This time around, I used three cameras. I shot with a Sony PXW-FS7, a Red Epic Dragon, and a Red Weapon. Since the size of the XK’s image circle basically covers Super 35 mm, the 5K sensor size is the maximum size when using the Reds. With 5K, the two Reds support high-speed shooting at 100 fps, so this allowed me to add slow-motion effects. Compatibility with the FS7 was excellent. With that camera, I shot mainly DCI 4K at 60p. By the way, because the lens mount on the FS7 is an E-mount, I mounted the XK on the camera using a PL-mount to E-mount adapter. In this case, I had to attach the lens using a rod-based support system. Anyway, to sum up: it was great to shoot in a stress-free environment without the need to swap lenses during shooting. As for image quality, I have no complaints at all. I think I was able to bring a level of quality into my work that previously would have been impossible with traditional still lenses. In particular, the color rendering is unparalleled. Because its rendering capabilities go beyond surface appearances, I was able to capture images with amazing depth.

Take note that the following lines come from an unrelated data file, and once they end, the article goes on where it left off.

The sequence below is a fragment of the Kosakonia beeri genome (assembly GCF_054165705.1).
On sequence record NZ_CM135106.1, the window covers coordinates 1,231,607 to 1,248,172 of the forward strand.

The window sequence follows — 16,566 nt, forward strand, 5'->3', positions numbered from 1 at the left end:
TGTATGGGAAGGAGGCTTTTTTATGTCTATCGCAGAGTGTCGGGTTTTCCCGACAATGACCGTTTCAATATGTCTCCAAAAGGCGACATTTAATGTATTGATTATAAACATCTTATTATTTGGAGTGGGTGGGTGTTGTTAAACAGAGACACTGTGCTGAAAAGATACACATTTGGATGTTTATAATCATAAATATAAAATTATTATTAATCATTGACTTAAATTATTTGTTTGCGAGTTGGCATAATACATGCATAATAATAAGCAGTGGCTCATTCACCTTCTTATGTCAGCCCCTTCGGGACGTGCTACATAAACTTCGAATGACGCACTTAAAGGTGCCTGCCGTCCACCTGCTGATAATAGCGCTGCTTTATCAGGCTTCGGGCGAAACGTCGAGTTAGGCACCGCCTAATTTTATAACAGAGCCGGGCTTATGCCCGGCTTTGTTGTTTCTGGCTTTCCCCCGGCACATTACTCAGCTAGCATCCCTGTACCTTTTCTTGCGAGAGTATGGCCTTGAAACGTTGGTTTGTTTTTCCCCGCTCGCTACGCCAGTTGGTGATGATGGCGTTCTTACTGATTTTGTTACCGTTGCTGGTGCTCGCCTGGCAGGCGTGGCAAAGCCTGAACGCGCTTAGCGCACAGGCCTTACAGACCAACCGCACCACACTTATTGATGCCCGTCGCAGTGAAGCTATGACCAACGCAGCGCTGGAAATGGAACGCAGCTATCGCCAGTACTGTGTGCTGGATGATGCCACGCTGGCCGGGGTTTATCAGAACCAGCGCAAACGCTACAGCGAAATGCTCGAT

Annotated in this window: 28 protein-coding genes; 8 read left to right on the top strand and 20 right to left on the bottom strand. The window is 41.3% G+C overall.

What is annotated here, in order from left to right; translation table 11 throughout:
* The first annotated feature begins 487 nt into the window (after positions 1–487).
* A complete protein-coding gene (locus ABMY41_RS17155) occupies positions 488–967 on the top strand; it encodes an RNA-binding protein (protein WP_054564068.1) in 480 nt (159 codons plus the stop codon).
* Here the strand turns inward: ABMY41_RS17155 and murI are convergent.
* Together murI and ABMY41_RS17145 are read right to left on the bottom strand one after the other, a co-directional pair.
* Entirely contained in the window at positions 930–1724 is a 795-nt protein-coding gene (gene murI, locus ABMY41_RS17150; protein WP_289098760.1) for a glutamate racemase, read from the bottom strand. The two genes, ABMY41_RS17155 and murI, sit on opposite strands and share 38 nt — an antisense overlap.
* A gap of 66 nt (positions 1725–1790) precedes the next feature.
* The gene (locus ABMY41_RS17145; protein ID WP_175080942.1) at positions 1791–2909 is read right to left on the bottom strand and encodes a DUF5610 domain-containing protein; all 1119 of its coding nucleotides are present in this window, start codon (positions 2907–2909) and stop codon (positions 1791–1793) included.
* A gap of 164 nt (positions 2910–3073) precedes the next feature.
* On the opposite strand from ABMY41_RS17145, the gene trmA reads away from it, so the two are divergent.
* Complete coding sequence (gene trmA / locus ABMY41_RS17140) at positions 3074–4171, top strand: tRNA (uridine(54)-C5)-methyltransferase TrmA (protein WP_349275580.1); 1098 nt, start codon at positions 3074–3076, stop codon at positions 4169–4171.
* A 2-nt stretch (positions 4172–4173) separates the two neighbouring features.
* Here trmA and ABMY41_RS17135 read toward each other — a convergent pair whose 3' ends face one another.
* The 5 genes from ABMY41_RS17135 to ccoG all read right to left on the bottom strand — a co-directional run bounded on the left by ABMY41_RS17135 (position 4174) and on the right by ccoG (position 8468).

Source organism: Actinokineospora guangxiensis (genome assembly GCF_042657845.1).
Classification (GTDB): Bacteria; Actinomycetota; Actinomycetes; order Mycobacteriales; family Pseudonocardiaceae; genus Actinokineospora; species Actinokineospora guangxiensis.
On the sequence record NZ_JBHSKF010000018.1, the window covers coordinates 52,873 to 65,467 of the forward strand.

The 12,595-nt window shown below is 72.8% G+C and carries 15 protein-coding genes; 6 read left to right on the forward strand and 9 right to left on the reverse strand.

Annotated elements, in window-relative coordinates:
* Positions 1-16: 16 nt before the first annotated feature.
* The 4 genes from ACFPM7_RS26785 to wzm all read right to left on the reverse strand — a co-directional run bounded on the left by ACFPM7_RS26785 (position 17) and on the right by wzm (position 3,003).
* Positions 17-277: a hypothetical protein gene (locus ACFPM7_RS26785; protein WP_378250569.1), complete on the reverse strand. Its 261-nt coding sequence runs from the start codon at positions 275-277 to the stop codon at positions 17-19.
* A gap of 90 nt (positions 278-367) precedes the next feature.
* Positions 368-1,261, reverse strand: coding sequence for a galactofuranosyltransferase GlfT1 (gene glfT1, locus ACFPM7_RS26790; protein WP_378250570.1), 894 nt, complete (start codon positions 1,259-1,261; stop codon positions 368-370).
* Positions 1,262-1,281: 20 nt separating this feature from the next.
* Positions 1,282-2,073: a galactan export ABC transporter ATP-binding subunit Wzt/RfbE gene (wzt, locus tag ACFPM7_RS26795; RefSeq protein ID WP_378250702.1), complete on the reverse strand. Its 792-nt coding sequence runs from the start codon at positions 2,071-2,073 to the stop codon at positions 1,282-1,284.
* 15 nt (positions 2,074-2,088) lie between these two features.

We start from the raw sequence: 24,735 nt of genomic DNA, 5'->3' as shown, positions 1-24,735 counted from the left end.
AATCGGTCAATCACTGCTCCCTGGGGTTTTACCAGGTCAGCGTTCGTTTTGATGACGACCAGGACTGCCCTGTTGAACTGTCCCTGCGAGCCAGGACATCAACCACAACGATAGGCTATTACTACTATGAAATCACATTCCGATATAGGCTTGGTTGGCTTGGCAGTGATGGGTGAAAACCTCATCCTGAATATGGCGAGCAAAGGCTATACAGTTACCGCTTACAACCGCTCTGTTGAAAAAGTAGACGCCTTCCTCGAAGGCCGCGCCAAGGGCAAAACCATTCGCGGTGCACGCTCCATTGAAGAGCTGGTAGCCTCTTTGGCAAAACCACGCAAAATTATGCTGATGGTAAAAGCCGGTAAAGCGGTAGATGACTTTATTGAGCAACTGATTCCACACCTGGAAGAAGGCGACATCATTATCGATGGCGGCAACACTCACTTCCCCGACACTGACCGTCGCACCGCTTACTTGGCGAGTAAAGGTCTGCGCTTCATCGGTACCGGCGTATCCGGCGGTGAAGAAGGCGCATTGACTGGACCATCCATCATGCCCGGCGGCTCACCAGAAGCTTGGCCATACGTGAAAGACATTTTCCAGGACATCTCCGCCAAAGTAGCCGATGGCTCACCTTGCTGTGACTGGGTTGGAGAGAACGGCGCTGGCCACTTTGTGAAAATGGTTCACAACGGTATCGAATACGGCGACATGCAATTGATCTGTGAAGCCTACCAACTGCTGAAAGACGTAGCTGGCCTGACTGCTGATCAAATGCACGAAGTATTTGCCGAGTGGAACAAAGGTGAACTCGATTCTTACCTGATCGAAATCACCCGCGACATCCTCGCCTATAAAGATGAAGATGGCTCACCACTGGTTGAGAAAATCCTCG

The high degree of perfection in the design for the cinema lens housing was something I felt was of uniquely Fujinon quality. The industry-standard 0.8 mm gear pitch has been adopted for focus, zoom, and aperture. If you want, you can attach a third-party follow focus with any gear pitch. For this job, I took a chance and added some zoom movement into the shoot. I also used a follow focus to achieve zoom movement that could only be obtained manually. Also, I was impressed with the torque on the focus gearing. It was nice and solid, but easy to adjust. Along with the tight, firm torque, the focus can be adjusted over a wide 200-degree angle. This means the focus can be continually adjusted onto your target. All of the numbers engraved on the housing are extremely easy to read, and camera operators would say that the operability is outstanding. When you’re shooting on location, it’s really important that you can operate with total precision, without making mistakes. Since the advent of high-resolution video production, such as 4K, there’s been a lot of debate about focus. The XK is designed to make it possible to reliably achieve more delicate focusing and extremely precise aperture settings that would be impossible to achieve with a still lens. The housing is extremely robust, and in every component you can see the high level of lens design technology that Fujifilm has nurtured over the years.